Steven Spielberg's prediction this week of an impending Hollywood "implosion" continues a trend of directors speaking out about the increasing challenges facing the moviemaking business.
Spielberg and "Star Wars" creator George Lucas spoke together at the University of Southern California's School of Cinematic Arts in Los Angeles on Wednesday
, according to The Independent. He said the failures of upcoming big budget movies will ultimately make it even more difficult for young filmmakers to break in while ticket price will skyrocket.
"There’s eventually going to be an implosion, or a big meltdown… where three or four or maybe even a half-dozen mega-budget movies are going to go crashing into the ground, and that’s going to change the paradigm," The Independent said Spielberg told his USC audience. "You’re gonna have to pay $25 for the next 'Iron Man.' You’re probably only going to have to pay $7 to see 'Lincoln.' "
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Hollywood has already seen its first major flop of the summer-going season. "After Earth," starring the usually bankable Will Smith, has made $47 million at the box office as of June 10. Executives spent $130 million making the movie, according to Jam! Showbiz.
The Independent said Lucas agreed with Spielberg's assessment. Lucas fought publicly to get his movie "Red Tails," a story of the Tuskegee Airmen, to the big screen.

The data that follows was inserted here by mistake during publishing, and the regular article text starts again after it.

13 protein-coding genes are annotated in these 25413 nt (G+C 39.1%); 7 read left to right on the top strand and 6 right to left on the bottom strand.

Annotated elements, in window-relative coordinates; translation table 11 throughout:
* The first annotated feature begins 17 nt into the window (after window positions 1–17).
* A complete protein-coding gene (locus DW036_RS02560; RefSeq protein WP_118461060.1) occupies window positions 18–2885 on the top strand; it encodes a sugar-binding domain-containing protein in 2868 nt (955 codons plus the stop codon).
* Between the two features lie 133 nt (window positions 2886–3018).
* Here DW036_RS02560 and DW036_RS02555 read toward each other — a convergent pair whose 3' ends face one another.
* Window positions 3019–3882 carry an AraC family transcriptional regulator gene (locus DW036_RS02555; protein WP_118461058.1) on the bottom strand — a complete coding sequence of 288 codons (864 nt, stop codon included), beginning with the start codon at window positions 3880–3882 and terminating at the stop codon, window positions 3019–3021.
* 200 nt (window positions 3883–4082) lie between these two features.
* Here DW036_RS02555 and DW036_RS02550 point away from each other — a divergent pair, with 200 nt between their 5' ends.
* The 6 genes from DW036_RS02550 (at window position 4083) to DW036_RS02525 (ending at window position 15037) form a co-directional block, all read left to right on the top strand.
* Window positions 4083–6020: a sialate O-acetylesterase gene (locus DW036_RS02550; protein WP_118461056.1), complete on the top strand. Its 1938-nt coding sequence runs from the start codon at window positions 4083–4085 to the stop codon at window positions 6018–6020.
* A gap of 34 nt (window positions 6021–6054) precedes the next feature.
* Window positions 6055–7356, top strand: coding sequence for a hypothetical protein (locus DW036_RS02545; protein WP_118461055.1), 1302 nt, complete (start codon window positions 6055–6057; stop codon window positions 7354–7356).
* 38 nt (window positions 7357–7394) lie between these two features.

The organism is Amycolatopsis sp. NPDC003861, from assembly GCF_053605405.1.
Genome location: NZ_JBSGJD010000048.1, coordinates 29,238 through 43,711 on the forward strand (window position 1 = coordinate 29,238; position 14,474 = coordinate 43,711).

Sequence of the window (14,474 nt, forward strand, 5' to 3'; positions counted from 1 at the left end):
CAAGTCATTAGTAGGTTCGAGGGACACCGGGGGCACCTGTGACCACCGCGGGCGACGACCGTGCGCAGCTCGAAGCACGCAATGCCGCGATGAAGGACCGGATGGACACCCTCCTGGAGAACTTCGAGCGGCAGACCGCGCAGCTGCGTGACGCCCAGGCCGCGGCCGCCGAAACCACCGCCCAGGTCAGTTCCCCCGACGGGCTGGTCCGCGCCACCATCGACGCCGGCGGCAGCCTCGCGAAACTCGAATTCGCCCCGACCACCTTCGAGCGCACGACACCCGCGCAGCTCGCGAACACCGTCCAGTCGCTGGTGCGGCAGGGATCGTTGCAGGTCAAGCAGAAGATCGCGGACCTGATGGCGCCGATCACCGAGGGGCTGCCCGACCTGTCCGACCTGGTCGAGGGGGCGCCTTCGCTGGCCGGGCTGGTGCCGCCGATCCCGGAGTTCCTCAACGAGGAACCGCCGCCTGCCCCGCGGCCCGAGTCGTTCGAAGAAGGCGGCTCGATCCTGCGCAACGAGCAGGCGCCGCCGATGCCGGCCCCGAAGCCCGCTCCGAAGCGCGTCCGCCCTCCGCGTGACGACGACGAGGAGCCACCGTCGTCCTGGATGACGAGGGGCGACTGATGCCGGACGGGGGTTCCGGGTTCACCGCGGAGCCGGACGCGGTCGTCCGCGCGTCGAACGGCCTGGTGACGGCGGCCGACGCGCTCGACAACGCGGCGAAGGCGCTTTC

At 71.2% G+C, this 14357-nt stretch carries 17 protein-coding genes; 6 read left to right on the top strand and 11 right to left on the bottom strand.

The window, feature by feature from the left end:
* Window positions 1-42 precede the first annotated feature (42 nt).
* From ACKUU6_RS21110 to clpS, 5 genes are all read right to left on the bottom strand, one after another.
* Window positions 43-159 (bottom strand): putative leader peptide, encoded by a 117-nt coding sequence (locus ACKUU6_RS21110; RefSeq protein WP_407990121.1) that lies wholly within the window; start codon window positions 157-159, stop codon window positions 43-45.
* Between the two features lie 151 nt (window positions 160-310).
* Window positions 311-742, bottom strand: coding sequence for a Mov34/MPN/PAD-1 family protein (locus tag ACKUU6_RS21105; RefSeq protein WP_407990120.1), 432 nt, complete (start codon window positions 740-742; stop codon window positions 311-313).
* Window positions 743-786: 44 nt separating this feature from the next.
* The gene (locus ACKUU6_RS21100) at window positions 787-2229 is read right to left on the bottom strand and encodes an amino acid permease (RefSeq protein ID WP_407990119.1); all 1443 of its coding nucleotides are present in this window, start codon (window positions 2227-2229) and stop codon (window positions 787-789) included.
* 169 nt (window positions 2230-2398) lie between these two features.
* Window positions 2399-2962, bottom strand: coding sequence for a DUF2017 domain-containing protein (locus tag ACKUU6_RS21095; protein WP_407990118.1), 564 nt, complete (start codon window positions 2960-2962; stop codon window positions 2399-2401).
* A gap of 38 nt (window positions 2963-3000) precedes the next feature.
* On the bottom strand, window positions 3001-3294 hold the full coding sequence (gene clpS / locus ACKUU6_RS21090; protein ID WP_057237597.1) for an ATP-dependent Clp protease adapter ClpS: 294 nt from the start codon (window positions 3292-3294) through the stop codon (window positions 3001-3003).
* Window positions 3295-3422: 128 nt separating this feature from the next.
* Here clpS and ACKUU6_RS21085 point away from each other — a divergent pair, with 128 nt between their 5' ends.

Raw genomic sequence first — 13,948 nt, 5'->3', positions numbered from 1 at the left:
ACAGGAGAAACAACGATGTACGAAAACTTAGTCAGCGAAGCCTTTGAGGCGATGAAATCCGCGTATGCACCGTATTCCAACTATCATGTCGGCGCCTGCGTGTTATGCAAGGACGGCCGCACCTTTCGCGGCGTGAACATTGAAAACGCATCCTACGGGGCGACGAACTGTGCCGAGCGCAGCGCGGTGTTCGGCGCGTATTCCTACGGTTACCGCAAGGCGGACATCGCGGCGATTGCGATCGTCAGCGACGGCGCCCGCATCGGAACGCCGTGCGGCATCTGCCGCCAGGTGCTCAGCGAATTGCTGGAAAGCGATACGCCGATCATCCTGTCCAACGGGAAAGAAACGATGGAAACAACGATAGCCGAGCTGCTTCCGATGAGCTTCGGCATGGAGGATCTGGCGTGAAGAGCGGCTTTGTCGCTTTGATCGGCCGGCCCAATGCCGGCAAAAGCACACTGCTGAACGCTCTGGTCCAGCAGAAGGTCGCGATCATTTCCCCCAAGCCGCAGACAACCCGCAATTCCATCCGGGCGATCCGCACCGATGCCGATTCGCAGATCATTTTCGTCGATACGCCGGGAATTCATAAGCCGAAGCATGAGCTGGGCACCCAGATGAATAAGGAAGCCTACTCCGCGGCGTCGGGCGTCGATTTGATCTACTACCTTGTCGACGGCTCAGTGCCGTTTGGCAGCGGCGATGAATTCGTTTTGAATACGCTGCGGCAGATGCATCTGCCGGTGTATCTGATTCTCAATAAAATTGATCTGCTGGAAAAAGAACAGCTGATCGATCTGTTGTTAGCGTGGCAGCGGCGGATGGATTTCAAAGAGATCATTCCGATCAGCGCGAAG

"You’re talking about Steven Spielberg and George Lucas can’t get their movie into a theatre," Lucas said, according to The Independent. "What you’re going to end up with is fewer theatres. Bigger theatres, with a lot of nice things. Going to the movies is going to cost you 50 bucks, maybe 100. Maybe 150."
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Director Steven Soderbergh threatened to retire after he struggled to find a theatrical release for his Liberace biopic "Behind the Candelabra," despite a big name cast that included Michael Douglas and Matt Damon. The movie eventually made its debut on HBO, according to Deadline.com.
"There’s no question in my mind that if it had been five years earlier that we’d probably would have gotten it," Soderbergh told Deadline.com in a May interview. "But the pressure has gotten so extreme. I talk to people at the studios about it all the time."
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